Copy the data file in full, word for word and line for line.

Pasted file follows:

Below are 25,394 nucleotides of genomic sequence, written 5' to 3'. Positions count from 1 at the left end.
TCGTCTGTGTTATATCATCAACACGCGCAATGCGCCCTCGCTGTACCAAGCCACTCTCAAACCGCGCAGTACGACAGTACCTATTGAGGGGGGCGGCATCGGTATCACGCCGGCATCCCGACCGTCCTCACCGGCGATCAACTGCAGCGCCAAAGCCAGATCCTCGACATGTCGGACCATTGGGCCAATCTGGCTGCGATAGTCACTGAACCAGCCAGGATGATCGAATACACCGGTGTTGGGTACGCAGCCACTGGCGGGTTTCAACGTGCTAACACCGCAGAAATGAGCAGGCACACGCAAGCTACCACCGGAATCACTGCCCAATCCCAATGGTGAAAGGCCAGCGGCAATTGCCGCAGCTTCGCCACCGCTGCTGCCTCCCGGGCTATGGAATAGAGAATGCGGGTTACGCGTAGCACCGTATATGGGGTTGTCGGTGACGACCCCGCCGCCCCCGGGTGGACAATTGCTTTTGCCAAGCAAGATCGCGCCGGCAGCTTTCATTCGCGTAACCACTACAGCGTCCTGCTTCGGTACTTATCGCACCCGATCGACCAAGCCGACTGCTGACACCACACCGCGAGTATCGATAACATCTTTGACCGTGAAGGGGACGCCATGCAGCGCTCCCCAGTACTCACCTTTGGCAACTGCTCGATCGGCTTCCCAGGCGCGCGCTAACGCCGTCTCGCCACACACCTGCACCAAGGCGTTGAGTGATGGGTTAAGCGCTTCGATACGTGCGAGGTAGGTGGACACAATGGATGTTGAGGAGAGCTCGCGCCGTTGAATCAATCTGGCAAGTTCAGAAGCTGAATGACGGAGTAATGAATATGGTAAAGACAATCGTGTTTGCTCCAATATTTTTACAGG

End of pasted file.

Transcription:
Below are 25,394 nucleotides of genomic sequence, written 5' to 3'. Positions count from 1 at the left end.
TCGTCTGTGTTATATCATCAACACGCGCAATGCGCCCTCGCTGTACCAAGCCACTCTCAAACCGCGCAGTACGACAGTACCTATTGAGGGGGGCGGCATCGGTATCACGCCGGCATCCCGACCGTCCTCACCGGCGATCAACTGCAGCGCCAAAGCCAGATCCTCGACATGTCGGACCATTGGGCCAATCTGGCTGCGATAGTCACTGAACCAGCCAGGATGATCGAATACACCGGTGTTGGGTACGCAGCCACTGGCGGGTTTCAACGTGCTAACACCGCAGAAATGAGCAGGCACACGCAAGCTACCACCGGAATCACTGCCCAATCCCAATGGTGAAAGGCCAGCGGCAATTGCCGCAGCTTCGCCACCGCTGCTGCCTCCCGGGCTATGGAATAGAGAATGCGGGTTACGCGTAGCACCGTATATGGGGTTGTCGGTGACGACCCCGCCGCCCCCGGGTGGACAATTGCTTTTGCCAAGCAAGATCGCGCCGGCAGCTTTCATTCGCGTAACCACTACAGCGTCCTGCTTCGGTACTTATCGCACCCGATCGACCAAGCCGACTGCTGACACCACACCGCGAGTATCGATAACATCTTTGACCGTGAAGGGGACGCCATGCAGCGCTCCCCAGTACTCACCTTTGGCAACTGCTCGATCGGCTTCCCAGGCGCGCGCTAACGCCGTCTCGCCACACACCTGCACCAAGGCGTTGAGTGATGGGTTAAGCGCTTCGATACGTGCGAGGTAGGTGGACACAATGGATGTTGAGGAGAGCTCGCGCCGTTGAATCAATCTGGCAAGTTCAGAAGCTGAATGACGGAGTAATGAATATGGTAAAGACAATCGTGTTTGCTCCAATATTTTTACAGG